Physiological functioning and homeostasis of the brain rely on finely tuned synaptic transmission, which involves nanoscale alignment between presynaptic neurotransmitter-release machinery and postsynaptic receptors. However, the molecular identity and physiological significance of transsynaptic nanoalignment remain incompletely understood. Here, we report that epilepsy gene products, a secreted protein LGI1 and its receptor ADAM22, govern transsynaptic nanoalignment to prevent epilepsy. We found that LGI1–ADAM22 instructs PSD-95 family membrane-associated guanylate kinases (MAGUKs) to organize transsynaptic protein networks, including NMDA/AMPA receptors, Kv1 channels, and LRRTM4–Neurexin adhesion molecules. Adam22ΔC5/ΔC5 knock-in mice devoid of the ADAM22–MAGUK interaction display lethal epilepsy of hippocampal origin, representing the mouse model for ADAM22-related epileptic encephalopathy. This model shows less-condensed PSD-95 nanodomains, disordered transsynaptic nanoalignment, and decreased excitatory synaptic transmission in the hippocampus. Strikingly, without ADAM22 binding, PSD-95 cannot potentiate AMPA receptor-mediated synaptic transmission. Furthermore, forced coexpression of ADAM22 and PSD-95 reconstitutes nano-condensates in nonneuronal cells. Collectively, this study reveals LGI1–ADAM22–MAGUK as an essential component of transsynaptic nanoarchitecture for precise synaptic transmission and epilepsy prevention.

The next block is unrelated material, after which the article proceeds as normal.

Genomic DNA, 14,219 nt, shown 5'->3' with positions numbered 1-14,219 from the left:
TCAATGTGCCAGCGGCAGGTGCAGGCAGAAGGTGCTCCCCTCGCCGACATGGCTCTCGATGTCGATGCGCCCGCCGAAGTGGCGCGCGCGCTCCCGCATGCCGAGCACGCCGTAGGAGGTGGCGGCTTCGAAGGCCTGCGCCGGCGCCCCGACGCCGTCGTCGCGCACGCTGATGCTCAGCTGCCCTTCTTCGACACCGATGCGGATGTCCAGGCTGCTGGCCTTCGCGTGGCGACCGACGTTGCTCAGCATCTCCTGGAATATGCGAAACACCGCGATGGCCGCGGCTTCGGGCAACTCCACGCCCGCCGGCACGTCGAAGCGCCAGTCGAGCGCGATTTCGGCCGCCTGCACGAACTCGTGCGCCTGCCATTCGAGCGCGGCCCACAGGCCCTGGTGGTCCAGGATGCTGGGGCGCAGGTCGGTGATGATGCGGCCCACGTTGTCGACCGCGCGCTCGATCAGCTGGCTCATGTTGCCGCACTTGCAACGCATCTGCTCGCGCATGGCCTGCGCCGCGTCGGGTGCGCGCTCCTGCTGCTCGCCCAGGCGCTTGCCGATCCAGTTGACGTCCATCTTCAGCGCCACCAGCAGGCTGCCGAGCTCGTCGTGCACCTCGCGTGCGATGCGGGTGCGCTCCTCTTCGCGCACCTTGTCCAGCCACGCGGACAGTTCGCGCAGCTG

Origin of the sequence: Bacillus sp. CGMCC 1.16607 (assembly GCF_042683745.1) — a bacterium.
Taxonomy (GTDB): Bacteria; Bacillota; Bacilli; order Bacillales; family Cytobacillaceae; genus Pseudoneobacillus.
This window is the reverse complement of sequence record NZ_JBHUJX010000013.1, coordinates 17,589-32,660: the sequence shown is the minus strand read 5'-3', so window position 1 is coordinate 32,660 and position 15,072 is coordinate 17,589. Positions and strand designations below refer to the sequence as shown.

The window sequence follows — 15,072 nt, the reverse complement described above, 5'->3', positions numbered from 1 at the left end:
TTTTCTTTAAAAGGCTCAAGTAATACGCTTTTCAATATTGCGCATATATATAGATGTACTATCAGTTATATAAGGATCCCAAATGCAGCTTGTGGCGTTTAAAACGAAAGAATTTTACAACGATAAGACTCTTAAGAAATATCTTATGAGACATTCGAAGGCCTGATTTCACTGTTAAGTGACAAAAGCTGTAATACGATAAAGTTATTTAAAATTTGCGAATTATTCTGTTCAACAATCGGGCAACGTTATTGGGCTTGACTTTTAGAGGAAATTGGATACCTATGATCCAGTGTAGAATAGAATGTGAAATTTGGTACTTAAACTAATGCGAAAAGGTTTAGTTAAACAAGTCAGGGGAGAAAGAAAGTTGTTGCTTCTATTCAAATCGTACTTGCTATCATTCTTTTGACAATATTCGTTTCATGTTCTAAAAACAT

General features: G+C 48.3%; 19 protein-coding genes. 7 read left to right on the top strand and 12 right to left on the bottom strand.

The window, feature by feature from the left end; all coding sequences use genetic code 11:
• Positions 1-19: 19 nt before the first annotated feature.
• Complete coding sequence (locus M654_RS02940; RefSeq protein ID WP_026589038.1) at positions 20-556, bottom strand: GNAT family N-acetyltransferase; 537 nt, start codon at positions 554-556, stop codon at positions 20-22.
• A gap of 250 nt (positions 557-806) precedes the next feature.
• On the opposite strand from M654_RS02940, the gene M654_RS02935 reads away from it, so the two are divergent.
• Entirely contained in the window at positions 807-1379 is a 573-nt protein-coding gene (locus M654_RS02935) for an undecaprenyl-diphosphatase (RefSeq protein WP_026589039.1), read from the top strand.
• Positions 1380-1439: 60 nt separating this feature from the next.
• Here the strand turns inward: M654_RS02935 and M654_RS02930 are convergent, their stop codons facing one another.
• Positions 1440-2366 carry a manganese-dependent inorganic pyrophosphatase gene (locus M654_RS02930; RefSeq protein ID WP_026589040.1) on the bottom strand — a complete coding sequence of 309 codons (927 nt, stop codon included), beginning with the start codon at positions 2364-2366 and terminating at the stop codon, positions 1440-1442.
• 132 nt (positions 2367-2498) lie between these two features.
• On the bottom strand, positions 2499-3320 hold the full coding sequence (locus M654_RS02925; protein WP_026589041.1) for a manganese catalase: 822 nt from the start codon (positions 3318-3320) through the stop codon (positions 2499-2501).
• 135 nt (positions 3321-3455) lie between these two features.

|Journal||Proceedings of the National Academy of Sciences of the United States of America|
|Publication status||Published - 19-01-2021|
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